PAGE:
Learn about Erectile Dysfunction and Sildenafil Citrate Online

Have you ever wondered how sildenafil acts within your body to help you solve your problems with erectile dysfunction?  Thanks to the instant availability of the Internet and computer devices, you will now be able to learn about ED and sildenafil citrate online right at your fingertips.

If you are curious as to how PDE5 inhibitors such as sildenafil work inside your body, then you can browse on search engines by simply typing in the search box the words sildenafil citrate online.  When you read about the mechanics of the action of sildenafil citrate online, you will learn that it helps protect the enzyme cGMP (short for cyclic guanosine monophosphate) from being degraded by the cGMP-specific PDE5 (short for phosphodiesterase type 5 enzyme) which are evidently located in the penile corpus cavernosum of men.  The free radical NO (short for nitric oxide) found in the penile corpus cavernosum adheres itself to what are called the guanylate cyclase receptors, which then results to the occurrence of elevated amounts of cGMP, thereby leading to the vasodilation or relaxation of the smooth muscles of the inner lining cushions of the helicine arteries (tendril-like arteries of the penis importantly involved in the process of its erection).  Once the smooth muscles relax, it will result to vasodilation and therefore there will be an increased supply of blood flowing into the penile spongy tissue, and the end result would be a successful penile erection.

Additionally, what you would also learn about sildenafil citrate online is that its special molecular makeup is somewhat similar to cGMP (located in the penile corpus cavernosum as well) and functions as an aggressive binding element of PDE5 in the penile corpus cavernosum, which results to more concentrations of cGMP and even better occurrences of erections. Avery important information that men will learn through reading about sildenafil citrate online is that sildenafil will be rendered useless without the introduction of one or more sexual stimuli, since only a sexual stimulus will be the only factor that can initiate the activation of the nitric oxide and cGMP inside a man’s body. Read more…

The future of statin therapy

Use in normal-cholesterol patients is on the horizon — will over-the-counter be next?

The most frequently prescribed drug class in Canada may soon become much, much more popular.

AstraZeneca has filed an application with Health Canada to add a new indication for its drug rosuvastatin (Crestor). The application, filed late last year and still under review, asks that rosuvastatin be licensed for use in older patients with normal cholesterol levels but elevated high-sensitivity C-reactive protein (CRP). If approved, the new indication could potentially result in millions of Canadian patients being put on preventive statin therapy.

Whether or not AstraZeneca’s new application is approved, however, recent research makes it all but certain that statins are well on their way to far wider use in the years to come.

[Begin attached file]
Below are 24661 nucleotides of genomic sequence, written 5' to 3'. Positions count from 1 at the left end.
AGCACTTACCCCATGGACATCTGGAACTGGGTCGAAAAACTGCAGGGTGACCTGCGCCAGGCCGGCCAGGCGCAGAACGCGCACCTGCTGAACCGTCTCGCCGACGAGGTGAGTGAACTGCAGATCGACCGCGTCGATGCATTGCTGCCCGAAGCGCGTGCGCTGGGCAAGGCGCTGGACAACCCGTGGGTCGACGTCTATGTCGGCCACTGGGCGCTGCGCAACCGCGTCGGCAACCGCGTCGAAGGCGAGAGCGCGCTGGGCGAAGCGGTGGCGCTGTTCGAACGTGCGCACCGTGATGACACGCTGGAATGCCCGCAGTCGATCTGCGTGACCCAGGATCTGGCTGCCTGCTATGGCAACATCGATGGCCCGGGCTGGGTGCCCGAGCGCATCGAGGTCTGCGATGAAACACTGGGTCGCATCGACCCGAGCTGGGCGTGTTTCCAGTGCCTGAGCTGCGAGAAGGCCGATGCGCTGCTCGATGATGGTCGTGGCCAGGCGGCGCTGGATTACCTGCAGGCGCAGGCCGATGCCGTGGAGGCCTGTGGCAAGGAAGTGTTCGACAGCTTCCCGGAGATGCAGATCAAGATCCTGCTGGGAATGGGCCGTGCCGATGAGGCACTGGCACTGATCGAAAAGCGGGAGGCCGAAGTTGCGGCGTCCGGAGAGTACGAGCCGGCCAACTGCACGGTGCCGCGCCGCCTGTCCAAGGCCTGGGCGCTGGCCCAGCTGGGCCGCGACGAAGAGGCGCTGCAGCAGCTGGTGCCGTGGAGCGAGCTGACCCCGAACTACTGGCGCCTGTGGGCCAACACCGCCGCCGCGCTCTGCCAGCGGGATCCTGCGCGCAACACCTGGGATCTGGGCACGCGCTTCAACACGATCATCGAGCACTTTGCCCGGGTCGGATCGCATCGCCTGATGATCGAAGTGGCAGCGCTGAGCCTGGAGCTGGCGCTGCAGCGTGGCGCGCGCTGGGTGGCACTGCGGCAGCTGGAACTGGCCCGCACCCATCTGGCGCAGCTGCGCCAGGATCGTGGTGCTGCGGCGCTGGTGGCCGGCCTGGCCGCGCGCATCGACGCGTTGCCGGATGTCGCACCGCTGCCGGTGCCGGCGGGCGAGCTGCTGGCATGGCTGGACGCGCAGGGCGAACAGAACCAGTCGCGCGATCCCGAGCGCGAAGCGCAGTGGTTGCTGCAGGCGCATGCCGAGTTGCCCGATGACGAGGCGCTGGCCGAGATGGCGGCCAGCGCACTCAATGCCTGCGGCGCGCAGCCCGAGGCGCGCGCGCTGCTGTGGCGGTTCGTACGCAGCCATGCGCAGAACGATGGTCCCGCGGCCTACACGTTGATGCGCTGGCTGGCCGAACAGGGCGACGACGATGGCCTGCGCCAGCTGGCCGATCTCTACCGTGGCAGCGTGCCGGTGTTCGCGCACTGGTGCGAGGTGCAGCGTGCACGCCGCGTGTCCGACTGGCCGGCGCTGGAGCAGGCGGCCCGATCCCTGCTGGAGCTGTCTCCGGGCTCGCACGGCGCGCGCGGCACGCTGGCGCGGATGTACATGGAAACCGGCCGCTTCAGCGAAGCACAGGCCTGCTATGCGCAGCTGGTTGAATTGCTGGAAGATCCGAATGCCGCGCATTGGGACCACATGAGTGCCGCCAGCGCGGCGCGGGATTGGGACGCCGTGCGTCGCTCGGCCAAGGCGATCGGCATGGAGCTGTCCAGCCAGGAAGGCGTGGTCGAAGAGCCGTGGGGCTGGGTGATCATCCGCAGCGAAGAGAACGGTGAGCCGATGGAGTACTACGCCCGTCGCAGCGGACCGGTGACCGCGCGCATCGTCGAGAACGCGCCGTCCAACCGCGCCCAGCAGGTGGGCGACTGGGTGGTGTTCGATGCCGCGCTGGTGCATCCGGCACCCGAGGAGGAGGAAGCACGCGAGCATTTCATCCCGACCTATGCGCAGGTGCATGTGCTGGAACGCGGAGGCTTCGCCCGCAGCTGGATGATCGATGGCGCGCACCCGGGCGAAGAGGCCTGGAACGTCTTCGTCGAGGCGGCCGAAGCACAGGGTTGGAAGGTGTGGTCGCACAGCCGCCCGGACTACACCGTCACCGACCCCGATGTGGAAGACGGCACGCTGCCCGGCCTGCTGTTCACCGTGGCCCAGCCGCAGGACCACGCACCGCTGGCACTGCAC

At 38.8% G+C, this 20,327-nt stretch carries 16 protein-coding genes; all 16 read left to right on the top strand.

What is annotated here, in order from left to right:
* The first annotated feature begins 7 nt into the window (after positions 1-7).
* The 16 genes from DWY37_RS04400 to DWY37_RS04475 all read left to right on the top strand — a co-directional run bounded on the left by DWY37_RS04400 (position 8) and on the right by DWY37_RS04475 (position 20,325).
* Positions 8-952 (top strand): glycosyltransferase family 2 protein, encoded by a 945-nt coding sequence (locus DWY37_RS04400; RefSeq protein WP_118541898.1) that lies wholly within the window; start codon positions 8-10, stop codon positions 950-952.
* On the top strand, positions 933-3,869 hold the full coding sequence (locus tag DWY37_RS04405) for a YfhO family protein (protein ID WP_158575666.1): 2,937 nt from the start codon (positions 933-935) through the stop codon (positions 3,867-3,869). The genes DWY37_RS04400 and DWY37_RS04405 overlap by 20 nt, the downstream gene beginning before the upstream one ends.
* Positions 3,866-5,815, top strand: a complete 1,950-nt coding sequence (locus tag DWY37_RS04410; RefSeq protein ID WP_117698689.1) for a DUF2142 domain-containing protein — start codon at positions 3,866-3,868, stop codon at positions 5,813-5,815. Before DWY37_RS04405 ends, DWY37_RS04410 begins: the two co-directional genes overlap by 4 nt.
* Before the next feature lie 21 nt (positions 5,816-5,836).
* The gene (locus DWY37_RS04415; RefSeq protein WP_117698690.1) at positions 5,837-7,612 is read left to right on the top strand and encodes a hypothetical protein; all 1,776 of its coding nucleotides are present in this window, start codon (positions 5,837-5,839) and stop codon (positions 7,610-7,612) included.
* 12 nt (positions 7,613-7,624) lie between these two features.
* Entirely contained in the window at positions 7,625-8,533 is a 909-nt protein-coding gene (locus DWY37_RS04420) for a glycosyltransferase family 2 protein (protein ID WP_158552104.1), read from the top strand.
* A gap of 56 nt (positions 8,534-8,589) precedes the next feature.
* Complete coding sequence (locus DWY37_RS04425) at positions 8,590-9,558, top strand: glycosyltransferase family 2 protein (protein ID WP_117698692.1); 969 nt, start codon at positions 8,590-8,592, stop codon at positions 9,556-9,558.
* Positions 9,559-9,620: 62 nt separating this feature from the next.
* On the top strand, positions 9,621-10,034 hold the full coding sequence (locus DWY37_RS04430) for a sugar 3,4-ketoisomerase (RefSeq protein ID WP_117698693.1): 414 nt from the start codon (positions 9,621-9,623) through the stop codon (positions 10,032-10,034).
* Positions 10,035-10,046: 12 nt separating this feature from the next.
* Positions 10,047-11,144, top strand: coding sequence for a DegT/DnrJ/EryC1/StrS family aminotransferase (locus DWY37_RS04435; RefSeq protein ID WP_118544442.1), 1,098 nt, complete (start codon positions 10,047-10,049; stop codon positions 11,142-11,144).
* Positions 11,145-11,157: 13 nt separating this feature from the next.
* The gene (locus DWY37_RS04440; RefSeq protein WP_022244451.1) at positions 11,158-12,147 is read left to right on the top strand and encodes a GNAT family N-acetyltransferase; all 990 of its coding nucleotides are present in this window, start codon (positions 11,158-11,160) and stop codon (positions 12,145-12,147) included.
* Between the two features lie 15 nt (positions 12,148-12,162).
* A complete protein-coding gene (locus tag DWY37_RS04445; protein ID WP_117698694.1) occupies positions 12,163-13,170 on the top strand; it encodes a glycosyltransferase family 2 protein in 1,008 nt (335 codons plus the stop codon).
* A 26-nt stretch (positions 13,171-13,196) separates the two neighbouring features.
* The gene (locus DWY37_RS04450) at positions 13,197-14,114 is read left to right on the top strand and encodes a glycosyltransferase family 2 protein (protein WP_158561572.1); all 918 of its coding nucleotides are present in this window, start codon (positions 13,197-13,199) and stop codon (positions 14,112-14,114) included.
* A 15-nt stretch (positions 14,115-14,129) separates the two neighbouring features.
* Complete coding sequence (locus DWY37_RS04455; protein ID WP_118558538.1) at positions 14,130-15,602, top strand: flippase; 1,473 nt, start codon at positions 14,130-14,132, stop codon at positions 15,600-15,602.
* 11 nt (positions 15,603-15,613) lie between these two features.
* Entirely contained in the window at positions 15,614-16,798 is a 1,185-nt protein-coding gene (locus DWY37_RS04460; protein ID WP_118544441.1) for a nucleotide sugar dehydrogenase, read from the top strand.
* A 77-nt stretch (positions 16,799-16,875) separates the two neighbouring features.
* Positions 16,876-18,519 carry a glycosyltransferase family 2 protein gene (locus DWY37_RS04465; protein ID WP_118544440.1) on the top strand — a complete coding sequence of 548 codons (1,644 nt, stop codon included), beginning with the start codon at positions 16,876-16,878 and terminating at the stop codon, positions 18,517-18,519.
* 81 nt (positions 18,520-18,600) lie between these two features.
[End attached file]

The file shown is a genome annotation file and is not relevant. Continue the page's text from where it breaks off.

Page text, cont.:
to read the rest of this article on the Parkhurst Exchange website.

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WHO growth charts replace US charts as gold standard

The way we keep track of kids' height and weight is changing.

The Canadian Paediatic Society and the College of Family Physicians of Canada have signed on to a new policy statement (PDF) endorsing the WHO's revised growth charts rather than the American CDC growth charts that have long been in use in this country. The new policy is also published in the February issue of the journal Paediatrics & Child Health.

On the Canadian Paediatric Society's website you can find more information, including a health professional's guide to using the WHO growth charts, a fact sheet for parents, and (soon) copies of the WHO charts specifically designed for Canadian doctors.

What was wrong with the CDC growth charts? Basically, they were outdated: their data were based on the assumption that most babies are fed formula, which may have been true 40 years ago but is not today. In a May 2009 column in Parkhurst Exchange magazine, Dr Richard Haber, an associate professor of pediatrics at McGill University and the Director of the Pediatric Consultation Centre at the Montreal Children’s Hospital, explained the CDC charts' problems:

"The revised [CDC] charts don’t necessarily represent optimal growth in infancy as the population data sets represent periods when most babies were bottle-fed; since 1970, only about 50% of infants were breastfed and of these merely 30% for greater than three months. What’s important to remember is that exclusively breastfed babies will plot higher for their weight in the first 6 months and lower for weight in the 6-12 month period. So they may appear to ‘fall off’ their curve. One other disadvantage is that the CDC curves represent cross-sectional data sets based on chronological age and not pubertal stage, and therefore don’t take into account the pubertal growth spurt."
Visit the PE website to read the rest of Dr Haber's May 2009 column, "," and its June 2009 follow-up on spotting red flags in growth data, "."

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